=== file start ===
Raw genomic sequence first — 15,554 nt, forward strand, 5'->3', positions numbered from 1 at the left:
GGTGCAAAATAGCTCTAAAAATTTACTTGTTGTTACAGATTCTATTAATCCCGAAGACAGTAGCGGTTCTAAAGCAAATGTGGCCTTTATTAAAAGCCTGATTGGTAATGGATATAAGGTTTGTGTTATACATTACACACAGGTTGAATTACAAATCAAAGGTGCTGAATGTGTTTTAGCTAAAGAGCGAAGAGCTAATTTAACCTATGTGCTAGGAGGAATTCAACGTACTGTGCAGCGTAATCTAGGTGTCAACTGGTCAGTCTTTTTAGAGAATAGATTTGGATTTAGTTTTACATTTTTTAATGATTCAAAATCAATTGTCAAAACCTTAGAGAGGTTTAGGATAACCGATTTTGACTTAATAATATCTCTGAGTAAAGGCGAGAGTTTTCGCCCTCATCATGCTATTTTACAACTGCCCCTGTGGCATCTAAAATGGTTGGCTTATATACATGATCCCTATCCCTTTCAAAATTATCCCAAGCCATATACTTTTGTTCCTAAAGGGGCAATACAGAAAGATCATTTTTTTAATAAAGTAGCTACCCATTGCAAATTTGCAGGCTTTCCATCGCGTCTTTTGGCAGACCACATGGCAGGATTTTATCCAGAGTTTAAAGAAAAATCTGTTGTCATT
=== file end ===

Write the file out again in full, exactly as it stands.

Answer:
Raw genomic sequence first — 15,554 nt, forward strand, 5'->3', positions numbered from 1 at the left:
GGTGCAAAATAGCTCTAAAAATTTACTTGTTGTTACAGATTCTATTAATCCCGAAGACAGTAGCGGTTCTAAAGCAAATGTGGCCTTTATTAAAAGCCTGATTGGTAATGGATATAAGGTTTGTGTTATACATTACACACAGGTTGAATTACAAATCAAAGGTGCTGAATGTGTTTTAGCTAAAGAGCGAAGAGCTAATTTAACCTATGTGCTAGGAGGAATTCAACGTACTGTGCAGCGTAATCTAGGTGTCAACTGGTCAGTCTTTTTAGAGAATAGATTTGGATTTAGTTTTACATTTTTTAATGATTCAAAATCAATTGTCAAAACCTTAGAGAGGTTTAGGATAACCGATTTTGACTTAATAATATCTCTGAGTAAAGGCGAGAGTTTTCGCCCTCATCATGCTATTTTACAACTGCCCCTGTGGCATCTAAAATGGTTGGCTTATATACATGATCCCTATCCCTTTCAAAATTATCCCAAGCCATATACTTTTGTTCCTAAAGGGGCAATACAGAAAGATCATTTTTTTAATAAAGTAGCTACCCATTGCAAATTTGCAGGCTTTCCATCGCGTCTTTTGGCAGACCACATGGCAGGATTTTATCCAGAGTTTAAAGAAAAATCTGTTGTCATT